16. All About EVE: Education and Public Outreach for the Extreme Ultraviolet Variability Experiment (EVE) of the NASA Solar Dynamic Observatory

    NASA Astrophysics Data System (ADS)

    Eparvier, F. G.; McCaffrey, M. S.; Buhr, S. M.

    2008-12-01

    With the aim of meeting NASA goals for education and public outreach as well as support education reform efforts including the National Science Education Standards, a suite of education materials and strategies have been developed by the Cooperative Institute for Environmental Sciences (CIRES) with the Laboratory for Atmospheric and Space Physics (LASP) at the University of Colorado for the Extreme Ultraviolet Variability Experiment (EVE), which is an instrument aboard the Solar Dynamic Observatory. This paper will examine the education materials that have been developed for teachers in the classroom and scientists who are conducting outreach, including handouts, a website on space weather for teachers, a slideshow presentation about the overall Solar Dynamic Observatory mission, and a DVD with videos explaining the construction and goals of the EVE instrument, a tour of LASP, and an overview of space science careers. The results and potential transferability of a pilot project developed through this effort that engaged English Second Language learners in a semester-long course on space weather that incorporated the used of a Sudden Ionospheric Disturbance (SID) Monitor will be highlighted.

  17. Ex-Vivo Uterine Environment (EVE) Therapy Induced Limited Fetal Inflammation in a Premature Lamb Model

    PubMed Central

    Miura, Yuichiro; Saito, Masatoshi; Usuda, Haruo; Woodward, Eleanor; Rittenschober-Böhm, Judith; Kannan, Paranthaman S.; Musk, Gabrielle C.; Matsuda, Tadashi; Newnham, John P.; Kemp, Matthew W.

    2015-01-01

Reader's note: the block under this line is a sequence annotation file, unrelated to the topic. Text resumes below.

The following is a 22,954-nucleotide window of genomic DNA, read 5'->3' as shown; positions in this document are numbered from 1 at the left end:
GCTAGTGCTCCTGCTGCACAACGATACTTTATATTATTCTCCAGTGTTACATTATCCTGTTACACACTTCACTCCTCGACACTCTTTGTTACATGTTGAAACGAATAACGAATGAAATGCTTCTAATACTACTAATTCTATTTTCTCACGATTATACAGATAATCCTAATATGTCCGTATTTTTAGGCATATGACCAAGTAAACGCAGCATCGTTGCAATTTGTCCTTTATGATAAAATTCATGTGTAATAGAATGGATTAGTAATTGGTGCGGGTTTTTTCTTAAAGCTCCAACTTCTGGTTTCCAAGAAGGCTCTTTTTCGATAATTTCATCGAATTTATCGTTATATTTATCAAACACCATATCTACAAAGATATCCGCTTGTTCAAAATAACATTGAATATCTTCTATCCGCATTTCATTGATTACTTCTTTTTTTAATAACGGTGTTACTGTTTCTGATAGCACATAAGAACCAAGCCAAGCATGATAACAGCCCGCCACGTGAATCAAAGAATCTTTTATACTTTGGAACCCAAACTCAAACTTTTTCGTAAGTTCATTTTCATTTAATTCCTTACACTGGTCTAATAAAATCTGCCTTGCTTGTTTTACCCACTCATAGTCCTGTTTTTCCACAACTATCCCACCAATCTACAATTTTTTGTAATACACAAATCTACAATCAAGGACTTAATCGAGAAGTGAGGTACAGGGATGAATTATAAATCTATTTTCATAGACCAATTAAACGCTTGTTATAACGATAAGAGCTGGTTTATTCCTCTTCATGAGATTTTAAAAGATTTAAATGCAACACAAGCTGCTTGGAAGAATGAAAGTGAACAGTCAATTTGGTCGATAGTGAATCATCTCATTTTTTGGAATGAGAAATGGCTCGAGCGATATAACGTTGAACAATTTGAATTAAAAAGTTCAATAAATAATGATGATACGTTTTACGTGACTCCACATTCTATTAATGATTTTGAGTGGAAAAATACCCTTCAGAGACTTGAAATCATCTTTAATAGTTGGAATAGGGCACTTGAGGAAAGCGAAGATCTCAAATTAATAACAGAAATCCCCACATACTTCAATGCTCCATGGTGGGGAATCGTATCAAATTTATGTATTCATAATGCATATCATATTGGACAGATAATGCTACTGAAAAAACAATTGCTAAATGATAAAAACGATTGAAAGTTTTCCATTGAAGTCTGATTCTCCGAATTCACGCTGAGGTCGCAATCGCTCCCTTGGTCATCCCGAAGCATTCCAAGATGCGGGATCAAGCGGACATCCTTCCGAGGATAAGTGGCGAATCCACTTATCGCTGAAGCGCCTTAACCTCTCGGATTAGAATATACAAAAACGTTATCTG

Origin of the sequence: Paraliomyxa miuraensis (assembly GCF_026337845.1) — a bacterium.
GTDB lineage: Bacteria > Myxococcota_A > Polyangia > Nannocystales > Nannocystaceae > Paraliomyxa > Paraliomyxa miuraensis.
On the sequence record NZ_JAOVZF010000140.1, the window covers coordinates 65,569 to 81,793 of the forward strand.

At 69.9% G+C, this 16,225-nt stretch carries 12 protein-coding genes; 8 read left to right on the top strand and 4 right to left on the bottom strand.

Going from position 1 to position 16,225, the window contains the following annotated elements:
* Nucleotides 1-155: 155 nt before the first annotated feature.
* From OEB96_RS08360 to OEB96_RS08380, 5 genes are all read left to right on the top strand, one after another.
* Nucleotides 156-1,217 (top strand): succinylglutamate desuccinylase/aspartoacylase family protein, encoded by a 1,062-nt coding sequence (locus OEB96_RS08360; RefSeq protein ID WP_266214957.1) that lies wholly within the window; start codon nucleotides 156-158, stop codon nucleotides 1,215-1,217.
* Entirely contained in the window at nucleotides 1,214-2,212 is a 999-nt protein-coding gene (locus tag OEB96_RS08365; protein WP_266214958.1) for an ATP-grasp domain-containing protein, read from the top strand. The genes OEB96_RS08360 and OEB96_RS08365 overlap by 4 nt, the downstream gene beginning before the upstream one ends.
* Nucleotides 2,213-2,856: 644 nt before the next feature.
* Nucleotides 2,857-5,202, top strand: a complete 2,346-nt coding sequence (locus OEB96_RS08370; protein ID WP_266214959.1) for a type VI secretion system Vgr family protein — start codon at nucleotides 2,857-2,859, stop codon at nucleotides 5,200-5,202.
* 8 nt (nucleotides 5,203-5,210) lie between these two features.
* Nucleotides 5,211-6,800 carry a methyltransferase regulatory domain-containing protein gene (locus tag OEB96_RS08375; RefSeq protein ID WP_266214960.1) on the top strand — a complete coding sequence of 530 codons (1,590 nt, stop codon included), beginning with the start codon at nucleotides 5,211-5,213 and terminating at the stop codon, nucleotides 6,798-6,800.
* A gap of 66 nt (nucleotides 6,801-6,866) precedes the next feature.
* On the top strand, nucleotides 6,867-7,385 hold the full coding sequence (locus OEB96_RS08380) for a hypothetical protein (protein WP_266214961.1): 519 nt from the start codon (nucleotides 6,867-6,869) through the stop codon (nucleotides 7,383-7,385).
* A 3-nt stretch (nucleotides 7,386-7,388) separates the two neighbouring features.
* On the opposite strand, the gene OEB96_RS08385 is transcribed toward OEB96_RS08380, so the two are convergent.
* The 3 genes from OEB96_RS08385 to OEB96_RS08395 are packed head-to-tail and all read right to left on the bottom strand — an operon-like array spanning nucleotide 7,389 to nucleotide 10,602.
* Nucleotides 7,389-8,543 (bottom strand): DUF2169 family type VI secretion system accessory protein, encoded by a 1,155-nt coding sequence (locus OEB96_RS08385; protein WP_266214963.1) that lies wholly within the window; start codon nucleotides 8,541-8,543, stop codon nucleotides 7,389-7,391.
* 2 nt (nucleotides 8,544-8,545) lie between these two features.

Introduction Ex-vivo uterine environment (EVE) therapy uses an artificial placenta to provide gas exchange and nutrient delivery to a fetus submerged in an amniotic fluid bath. Development of EVE may allow us to treat very premature neonates without mechanical ventilation. Meanwhile, elevations in fetal inflammation are associated with adverse neonatal outcomes. In the present study, we analysed fetal survival, inflammation and pulmonary maturation in preterm lambs maintained on EVE therapy using a parallelised umbilical circuit system with a low priming volume. Methods Ewes underwent surgical delivery at 115 days of gestation (term is 150 days), and fetuses were transferred to EVE therapy (EVE group; n = 5). Physiological parameters were continuously monitored; fetal blood samples were intermittently obtained to assess wellbeing and targeted to reference range values for 2 days. Age-matched animals (Control group; n = 6) were surgically delivered at 117 days of gestation. Fetal blood and tissue samples were analysed and compared between the two groups. Results Fetal survival time in the EVE group was 27.0 ± 15.5 (group mean ± SD) hours. Only one fetus completed the pre-determined study period with optimal physiological parameters, while the other 4 animals demonstrated physiological deterioration or death prior to the pre-determined study end point. Significant elevations (p<0.05) in: i) inflammatory proteins in fetal plasma; ii) selected cytokine/chemokine mRNA expression levels in fetal tissues; and iii) histological inflammatory score in fetal lung, were observed in the EVE group compared to the Control group. There was no significant difference (p>0.05) in surfactant protein mRNA expression level between the two groups. Conclusion In this study, we achieved limited fetal survival using EVE therapy. Despite this, EVE therapy only induced a modest fetal inflammatory response and did not promote lung maturation. These data provide additional insight into